Negative interest rates have become more prevalent in the past couple of years in central banks’ bid to shore up growth and stoke inflation. But at what point do they become counterproductive?

Incredible though it seems, there are five central banks that currently have a negative interest-rate policy. Turning conventional practice on its head, commercial banks in Switzerland, Japan, Sweden, Denmark and the eurozone now have to pay to deposit funds at their central bank. The theory goes that as banks are penalised for holding on to excess reserves, they are likely to lend more to businesses and individuals, so stimulating growth and inflation in the economy – things that have largely been lacking in the aftermath of the financial crisis.

Yet following the financial crisis, commercial banks are increasingly risk averse and being encouraged by regulators to increase capital reserves as a buffer for periods of turmoil. Earlier this year, financial stocks across Europe witnessed a sell-off as it became evident that by not passing negative rates onto customers (charging them for having deposits), banks were likely to see margins squeezed.

Conventional theory can be thrown out the window in a negative interest-rate world. A prime example was seen in the Swiss Canton of Zug where penalties for late payment of taxes were removed – as holding excess deposits was actually costing the government! And anecdotal stories abound with regard to the increase in sales of safety deposit boxes in Japan, which demonstrate that there is a level at which individuals will simply withdraw cash and keep it at home rather than pay for the safety of a bank. This does not apply solely to individuals, with German insurer Munich Re announcing that it was to start storing at least $11m in its vaults.

Can Negative Rates


While such instances have been rare, it does suggest that there is a limit to how far negative rates can go without being counterproductive. If banks fear that they are likely to see large withdrawals, this might lead to reduced appetite for lending, thereby reducing the availability of credit and possibly the money supply – and ultimately hampering economic growth. This serves to highlight the dilemma for central bankers as they seek to stimulate growth and inflation in such an uncertain time. Some inflation is beneficial in that it helps nominal growth and cuts the real value of debt for governments.

The ramifications of the extraordinary measures taken to stimulate global economies are evident in the fixed-interest market. As the chart below illustrates, shorter-dated government securities in Europe and Japan are guaranteeing a loss for investors (offering a negative yield) if bought at current levels and held until maturity.


Source: Bloomberg Finance LP, Deutsche Bank Global Markets Research.  As at April 2016.  For illustrative purposes only and should not be viewed as a recommendation to buy or sell.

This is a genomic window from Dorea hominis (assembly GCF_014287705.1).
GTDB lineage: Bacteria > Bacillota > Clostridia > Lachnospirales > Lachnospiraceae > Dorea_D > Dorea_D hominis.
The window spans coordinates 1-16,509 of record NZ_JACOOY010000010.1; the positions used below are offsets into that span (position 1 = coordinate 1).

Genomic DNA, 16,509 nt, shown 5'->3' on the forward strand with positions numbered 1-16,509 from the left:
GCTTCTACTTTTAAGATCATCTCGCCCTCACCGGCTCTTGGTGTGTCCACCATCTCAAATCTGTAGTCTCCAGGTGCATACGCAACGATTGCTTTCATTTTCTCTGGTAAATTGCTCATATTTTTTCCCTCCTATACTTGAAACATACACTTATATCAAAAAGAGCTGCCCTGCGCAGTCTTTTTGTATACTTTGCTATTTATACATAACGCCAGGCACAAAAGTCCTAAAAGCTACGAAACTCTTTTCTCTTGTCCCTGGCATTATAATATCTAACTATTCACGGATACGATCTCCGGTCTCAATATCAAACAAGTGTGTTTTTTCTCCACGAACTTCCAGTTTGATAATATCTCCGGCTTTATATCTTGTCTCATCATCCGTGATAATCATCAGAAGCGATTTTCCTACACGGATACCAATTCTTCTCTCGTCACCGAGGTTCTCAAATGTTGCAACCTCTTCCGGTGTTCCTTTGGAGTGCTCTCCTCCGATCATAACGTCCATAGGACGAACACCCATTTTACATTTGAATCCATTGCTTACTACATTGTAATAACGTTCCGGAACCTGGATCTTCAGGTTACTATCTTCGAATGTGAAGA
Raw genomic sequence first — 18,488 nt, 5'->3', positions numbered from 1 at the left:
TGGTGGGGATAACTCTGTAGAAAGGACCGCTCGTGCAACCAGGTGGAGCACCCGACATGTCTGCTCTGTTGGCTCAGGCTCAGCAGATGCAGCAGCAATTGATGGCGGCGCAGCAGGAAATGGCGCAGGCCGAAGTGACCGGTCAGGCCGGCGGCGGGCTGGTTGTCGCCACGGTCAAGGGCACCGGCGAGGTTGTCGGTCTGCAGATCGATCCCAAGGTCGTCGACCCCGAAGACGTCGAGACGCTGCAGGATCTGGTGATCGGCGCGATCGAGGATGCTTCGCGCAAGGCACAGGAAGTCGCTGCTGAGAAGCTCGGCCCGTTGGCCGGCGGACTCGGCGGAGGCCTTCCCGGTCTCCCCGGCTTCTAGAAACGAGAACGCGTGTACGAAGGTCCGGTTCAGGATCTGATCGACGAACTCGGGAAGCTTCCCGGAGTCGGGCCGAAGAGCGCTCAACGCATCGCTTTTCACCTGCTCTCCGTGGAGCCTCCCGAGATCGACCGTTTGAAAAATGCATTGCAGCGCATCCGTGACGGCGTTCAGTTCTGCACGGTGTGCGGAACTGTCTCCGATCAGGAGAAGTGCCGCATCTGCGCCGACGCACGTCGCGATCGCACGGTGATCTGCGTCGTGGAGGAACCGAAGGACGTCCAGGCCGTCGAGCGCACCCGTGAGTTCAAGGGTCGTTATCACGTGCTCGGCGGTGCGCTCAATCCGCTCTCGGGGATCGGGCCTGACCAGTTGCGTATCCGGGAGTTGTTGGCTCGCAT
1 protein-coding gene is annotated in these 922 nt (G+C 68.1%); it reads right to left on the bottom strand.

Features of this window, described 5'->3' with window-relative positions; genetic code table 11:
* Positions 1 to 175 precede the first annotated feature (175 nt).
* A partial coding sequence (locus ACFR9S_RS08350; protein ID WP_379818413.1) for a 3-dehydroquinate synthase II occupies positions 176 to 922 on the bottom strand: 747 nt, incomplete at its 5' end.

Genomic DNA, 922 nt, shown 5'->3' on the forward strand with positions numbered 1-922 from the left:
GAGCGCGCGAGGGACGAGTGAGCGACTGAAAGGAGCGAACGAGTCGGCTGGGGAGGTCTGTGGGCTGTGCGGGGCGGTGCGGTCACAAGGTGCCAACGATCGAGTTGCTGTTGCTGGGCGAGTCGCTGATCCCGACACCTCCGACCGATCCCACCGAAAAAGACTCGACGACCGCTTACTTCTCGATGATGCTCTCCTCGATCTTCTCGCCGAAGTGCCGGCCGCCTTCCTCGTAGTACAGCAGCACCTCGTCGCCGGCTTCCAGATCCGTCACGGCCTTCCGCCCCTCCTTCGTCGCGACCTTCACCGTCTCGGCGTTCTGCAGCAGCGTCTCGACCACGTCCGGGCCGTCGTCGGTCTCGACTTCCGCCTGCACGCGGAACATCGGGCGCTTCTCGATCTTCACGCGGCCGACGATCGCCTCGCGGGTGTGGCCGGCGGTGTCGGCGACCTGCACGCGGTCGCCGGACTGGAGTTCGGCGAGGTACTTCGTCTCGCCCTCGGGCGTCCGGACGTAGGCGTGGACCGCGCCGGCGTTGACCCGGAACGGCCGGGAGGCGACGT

The rally in government bonds has in part been fuelled by the quantitative easing programmes instituted by major developed-economy central banks which bought government debt from banks (driving up prices and pushing down yields), again in an attempt to boost lending.

If banks fear that they are likely to see large withdrawals, this might lead to reduced appetite for lending, thereby reducing the availability of credit

One might expect that if a bond was going to guarantee a loss there would be no buyers. But many financial institutions and pension funds are forced buyers because of their need to meet regulatory obligations. In uncertain times, investors have rushed to the ‘safety’ of government bonds, and any continued easing of monetary policy could see prices rise (yields fall) further.

Another reason for buying bonds on negative yields is to protect against deflation. We do not subscribe to the view that inflation is dead – indeed, we think the market may be underestimating inflationary pressures – and as such remain cautious on some parts of the bond market for long-term investors. The ratings agency Fitch has estimated that negative yields in the fixed interest market is costing investors some $24bn in foregone income, and this is impacting pension funds that are struggling to plug widening deficits.

In a recent report the International Monetary Fund has stated that the effects of negative interest rates have been broadly positive, but that there are limits to its effectiveness. It is interesting to note that the global consultancy firm McKinsey has revised down its future returns expectations from both bonds and equities for the next 20 years. It estimates that US equities have returned 8% annually for the past 30 years, while US bonds have returned around 5% on a real (inflation-adjusted) basis. Going forward, its projected returns have been revised down to 4-5% from equities and 0-1% from bonds. This highlights the challenge that investors face in a low return world.

We continue to adopt a diversified approach in portfolios, looking for companies that can grow in difficult market conditions and have the ability to provide solid cash flows. Within fixed interest, we remain wary of what we see as expensive valuation levels, although we also appreciate the fact that they have a low level of correlation with equities.


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